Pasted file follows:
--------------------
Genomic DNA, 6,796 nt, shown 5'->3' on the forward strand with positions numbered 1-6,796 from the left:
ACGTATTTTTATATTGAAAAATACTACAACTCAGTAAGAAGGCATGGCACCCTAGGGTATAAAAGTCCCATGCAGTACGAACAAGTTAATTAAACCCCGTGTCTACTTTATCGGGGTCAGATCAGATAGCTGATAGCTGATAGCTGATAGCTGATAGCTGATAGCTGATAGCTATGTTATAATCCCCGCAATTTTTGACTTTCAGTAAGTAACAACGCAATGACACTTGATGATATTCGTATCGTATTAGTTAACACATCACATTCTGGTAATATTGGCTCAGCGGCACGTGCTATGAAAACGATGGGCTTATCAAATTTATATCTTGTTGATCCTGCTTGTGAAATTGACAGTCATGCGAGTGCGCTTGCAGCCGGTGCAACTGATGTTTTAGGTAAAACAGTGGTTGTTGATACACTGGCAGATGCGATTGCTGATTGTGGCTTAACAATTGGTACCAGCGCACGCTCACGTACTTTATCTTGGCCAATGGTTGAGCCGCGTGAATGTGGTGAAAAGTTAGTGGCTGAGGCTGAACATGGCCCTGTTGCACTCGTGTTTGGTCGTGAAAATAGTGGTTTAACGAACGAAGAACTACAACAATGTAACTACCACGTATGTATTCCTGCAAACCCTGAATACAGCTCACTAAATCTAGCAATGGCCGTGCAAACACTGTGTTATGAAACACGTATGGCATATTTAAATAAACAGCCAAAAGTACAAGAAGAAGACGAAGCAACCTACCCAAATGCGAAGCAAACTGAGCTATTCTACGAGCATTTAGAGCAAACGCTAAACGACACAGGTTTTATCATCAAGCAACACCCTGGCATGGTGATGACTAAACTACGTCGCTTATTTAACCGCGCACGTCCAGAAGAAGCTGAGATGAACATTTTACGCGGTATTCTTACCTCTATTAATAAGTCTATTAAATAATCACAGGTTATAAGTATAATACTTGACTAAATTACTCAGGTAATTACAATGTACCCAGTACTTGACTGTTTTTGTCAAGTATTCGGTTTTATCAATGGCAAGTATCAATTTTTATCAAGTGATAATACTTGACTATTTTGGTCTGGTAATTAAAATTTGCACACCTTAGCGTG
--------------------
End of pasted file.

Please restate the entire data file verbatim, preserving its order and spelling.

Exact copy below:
Genomic DNA, 6,796 nt, shown 5'->3' on the forward strand with positions numbered 1-6,796 from the left:
ACGTATTTTTATATTGAAAAATACTACAACTCAGTAAGAAGGCATGGCACCCTAGGGTATAAAAGTCCCATGCAGTACGAACAAGTTAATTAAACCCCGTGTCTACTTTATCGGGGTCAGATCAGATAGCTGATAGCTGATAGCTGATAGCTGATAGCTGATAGCTGATAGCTATGTTATAATCCCCGCAATTTTTGACTTTCAGTAAGTAACAACGCAATGACACTTGATGATATTCGTATCGTATTAGTTAACACATCACATTCTGGTAATATTGGCTCAGCGGCACGTGCTATGAAAACGATGGGCTTATCAAATTTATATCTTGTTGATCCTGCTTGTGAAATTGACAGTCATGCGAGTGCGCTTGCAGCCGGTGCAACTGATGTTTTAGGTAAAACAGTGGTTGTTGATACACTGGCAGATGCGATTGCTGATTGTGGCTTAACAATTGGTACCAGCGCACGCTCACGTACTTTATCTTGGCCAATGGTTGAGCCGCGTGAATGTGGTGAAAAGTTAGTGGCTGAGGCTGAACATGGCCCTGTTGCACTCGTGTTTGGTCGTGAAAATAGTGGTTTAACGAACGAAGAACTACAACAATGTAACTACCACGTATGTATTCCTGCAAACCCTGAATACAGCTCACTAAATCTAGCAATGGCCGTGCAAACACTGTGTTATGAAACACGTATGGCATATTTAAATAAACAGCCAAAAGTACAAGAAGAAGACGAAGCAACCTACCCAAATGCGAAGCAAACTGAGCTATTCTACGAGCATTTAGAGCAAACGCTAAACGACACAGGTTTTATCATCAAGCAACACCCTGGCATGGTGATGACTAAACTACGTCGCTTATTTAACCGCGCACGTCCAGAAGAAGCTGAGATGAACATTTTACGCGGTATTCTTACCTCTATTAATAAGTCTATTAAATAATCACAGGTTATAAGTATAATACTTGACTAAATTACTCAGGTAATTACAATGTACCCAGTACTTGACTGTTTTTGTCAAGTATTCGGTTTTATCAATGGCAAGTATCAATTTTTATCAAGTGATAATACTTGACTATTTTGGTCTGGTAATTAAAATTTGCACACCTTAGCGTG